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A Lion’s Roar for Justice

By challenging injustice at work, I uncovered my limitless power as a bodhisattva.

Photo of Sandra Hinda by Michael Dees

by Sandra Hinds
Mobile, Ala.

Each of you should summon up the courage of a lion king and never succumb to threats from anyone. The lion king fears no other beast, nor do its cubs. Slanderers are like barking foxes, but Nichiren’s followers are like roaring lions. (“On Persecutions Befalling the Sage,” The Writings of Nichiren Daishonin, vol. 1, p. 997)

After five years of working in a government facility, in 2018, I was threatened with disciplinary action for my dreadlocks. I was told to either cut my hair, pin it up or be written up. I learned that dreadlocks below shoulder length violated the dress code, which I felt was inherently racist. African American employees could not freely have their hair in its natural state, while other workers wore their hair as they chose.

Disciplinary action would negatively impact my opportunities for promotions and raises, as it would reflect on my annual review. But I knew I had to speak up, so I began to chant Nam-myoho-renge-kyo with the prayer that this unjust regulation would be removed.

Taking on a government bureaucracy was a tedious battle. I contacted upper management, but even after our discussion, they could not validate why this policy existed. The next day, I sent them an email suggesting a revised regulation: “All hair should be worn neat and professional.” Weeks and months went by, and nothing changed.

In the meantime, I was forced to wrap my hair each day. Not only was it laborious but also painful; the tightness and weight of the hair on my scalp caused severe headaches.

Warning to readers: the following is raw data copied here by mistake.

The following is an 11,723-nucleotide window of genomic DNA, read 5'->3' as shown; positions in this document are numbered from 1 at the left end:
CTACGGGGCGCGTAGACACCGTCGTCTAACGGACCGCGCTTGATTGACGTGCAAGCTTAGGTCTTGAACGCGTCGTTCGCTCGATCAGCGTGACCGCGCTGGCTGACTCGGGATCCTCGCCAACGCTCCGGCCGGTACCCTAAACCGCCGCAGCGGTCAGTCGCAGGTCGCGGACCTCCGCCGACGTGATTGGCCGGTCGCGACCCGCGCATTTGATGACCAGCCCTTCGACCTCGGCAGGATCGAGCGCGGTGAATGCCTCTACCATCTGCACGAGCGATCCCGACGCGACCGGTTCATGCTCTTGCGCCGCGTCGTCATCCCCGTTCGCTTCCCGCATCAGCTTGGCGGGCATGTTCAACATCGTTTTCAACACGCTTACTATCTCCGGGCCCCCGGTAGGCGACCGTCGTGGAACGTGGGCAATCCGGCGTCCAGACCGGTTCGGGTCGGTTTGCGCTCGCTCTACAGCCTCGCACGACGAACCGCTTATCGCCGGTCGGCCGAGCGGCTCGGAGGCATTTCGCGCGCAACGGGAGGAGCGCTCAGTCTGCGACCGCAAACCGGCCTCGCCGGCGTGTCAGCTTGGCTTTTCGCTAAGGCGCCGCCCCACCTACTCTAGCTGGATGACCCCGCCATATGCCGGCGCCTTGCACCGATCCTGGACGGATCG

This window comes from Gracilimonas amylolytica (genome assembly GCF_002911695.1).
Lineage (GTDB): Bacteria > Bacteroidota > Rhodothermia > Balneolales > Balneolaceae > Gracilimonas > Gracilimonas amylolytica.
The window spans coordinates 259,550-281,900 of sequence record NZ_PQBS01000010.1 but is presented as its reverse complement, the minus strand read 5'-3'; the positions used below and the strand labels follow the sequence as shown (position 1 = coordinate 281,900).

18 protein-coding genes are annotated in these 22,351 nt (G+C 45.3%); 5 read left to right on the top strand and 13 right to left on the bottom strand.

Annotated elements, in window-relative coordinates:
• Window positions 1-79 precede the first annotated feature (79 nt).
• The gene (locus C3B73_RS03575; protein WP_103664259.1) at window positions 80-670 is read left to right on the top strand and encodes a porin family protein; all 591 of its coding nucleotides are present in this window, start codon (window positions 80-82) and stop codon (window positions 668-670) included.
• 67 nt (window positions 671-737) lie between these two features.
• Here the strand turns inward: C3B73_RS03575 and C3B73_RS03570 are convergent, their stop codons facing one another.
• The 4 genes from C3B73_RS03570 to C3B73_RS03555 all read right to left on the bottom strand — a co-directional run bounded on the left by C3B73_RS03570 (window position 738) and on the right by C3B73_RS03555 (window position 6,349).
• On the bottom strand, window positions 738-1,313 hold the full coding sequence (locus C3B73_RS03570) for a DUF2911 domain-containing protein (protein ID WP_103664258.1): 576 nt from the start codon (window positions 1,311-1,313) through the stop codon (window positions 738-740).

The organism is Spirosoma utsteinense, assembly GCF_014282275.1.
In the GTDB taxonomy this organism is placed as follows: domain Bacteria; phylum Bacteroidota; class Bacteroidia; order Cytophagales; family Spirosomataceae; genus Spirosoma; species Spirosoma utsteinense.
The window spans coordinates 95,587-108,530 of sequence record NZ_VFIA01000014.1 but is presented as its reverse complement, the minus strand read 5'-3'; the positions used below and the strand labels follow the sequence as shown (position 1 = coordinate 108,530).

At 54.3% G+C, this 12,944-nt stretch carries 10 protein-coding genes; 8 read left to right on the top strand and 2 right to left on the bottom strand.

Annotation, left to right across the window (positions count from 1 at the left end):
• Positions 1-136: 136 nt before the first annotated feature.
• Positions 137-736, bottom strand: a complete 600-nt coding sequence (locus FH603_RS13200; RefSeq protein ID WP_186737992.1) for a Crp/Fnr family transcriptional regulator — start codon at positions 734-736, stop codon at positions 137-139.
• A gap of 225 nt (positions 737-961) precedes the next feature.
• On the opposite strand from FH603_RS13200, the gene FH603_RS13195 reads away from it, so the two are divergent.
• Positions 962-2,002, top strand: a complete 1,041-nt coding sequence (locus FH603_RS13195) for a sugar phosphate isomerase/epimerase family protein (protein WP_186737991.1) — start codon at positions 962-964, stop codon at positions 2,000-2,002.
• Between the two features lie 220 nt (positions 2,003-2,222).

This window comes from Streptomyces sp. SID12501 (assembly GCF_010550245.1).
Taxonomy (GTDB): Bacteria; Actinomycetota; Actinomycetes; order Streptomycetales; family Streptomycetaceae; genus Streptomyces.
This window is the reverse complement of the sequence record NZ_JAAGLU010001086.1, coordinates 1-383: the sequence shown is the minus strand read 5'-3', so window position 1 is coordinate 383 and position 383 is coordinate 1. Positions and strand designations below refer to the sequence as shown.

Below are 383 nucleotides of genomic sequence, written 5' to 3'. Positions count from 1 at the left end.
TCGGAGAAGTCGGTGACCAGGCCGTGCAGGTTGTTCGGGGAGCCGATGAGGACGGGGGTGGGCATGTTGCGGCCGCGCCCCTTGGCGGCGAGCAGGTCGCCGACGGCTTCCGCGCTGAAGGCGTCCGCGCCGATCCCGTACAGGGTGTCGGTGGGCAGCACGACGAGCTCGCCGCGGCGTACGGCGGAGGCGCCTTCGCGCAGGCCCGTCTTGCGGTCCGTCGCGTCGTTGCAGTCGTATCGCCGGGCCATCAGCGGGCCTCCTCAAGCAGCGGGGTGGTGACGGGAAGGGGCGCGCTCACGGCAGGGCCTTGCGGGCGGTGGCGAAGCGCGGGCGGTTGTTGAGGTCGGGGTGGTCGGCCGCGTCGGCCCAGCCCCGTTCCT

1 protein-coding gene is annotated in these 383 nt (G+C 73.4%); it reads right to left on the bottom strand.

After getting guidance from a senior in faith, I chanted to reach the Buddha nature of the commissioners who had the final say, and that they would realize how discriminatory the regulation was.

I often went back to Ikeda Sensei’s guidance: “Those who fail to fight against the devilish nature of authority fall victim to it themselves” (The Wisdom for Creating Happiness and Peace, part 3, p. 187).

I sought an attorney, who attempted to contact the commissioners but to no avail. Each day, after reciting gongyo, I would study Nichiren Daishonin’s words: “Summon the courage of the lion king and never succumb to threats from anyone” (“On Persecutions Befalling the Sage,” The Writings of Nichiren Daishonin, vol. 1, p. 997). This passage gave me strength and conviction, especially when I became the target of retaliation, as I was denied participation in a training seminar to enhance my career.

Through my Buddhist practice, I knew that this was not the time to give up but to fight even harder. I participated in as many SGI activities as possible and introduced lots of people to Nam-myoho-renge-kyo.

Eventually, 2019 gave way to 2020, with no apparent movement at work. I even began speaking with local lawmakers about the need to ban hair discrimination against African Americans.

I chanted to the Gohonzon with the specific prayer This regulation must
be removed for the sake of justice and equality! I then decided to file a grievance. On July 13, just before I submitted it, all employees received an email from the legal division regarding a new dress code. The section regarding dreadlocks had been removed and was replaced with my exact suggestion that all hair should be worn neat and professional. Two years and four months of pinning my hair up and going home with a headache had finally ended.

Many employees had been fearful of challenging management, but my Buddhist practice gave me the courage to fight for justice and the happiness of others.

With powerful prayer based on our vow for kosen-rufu, we will always win.

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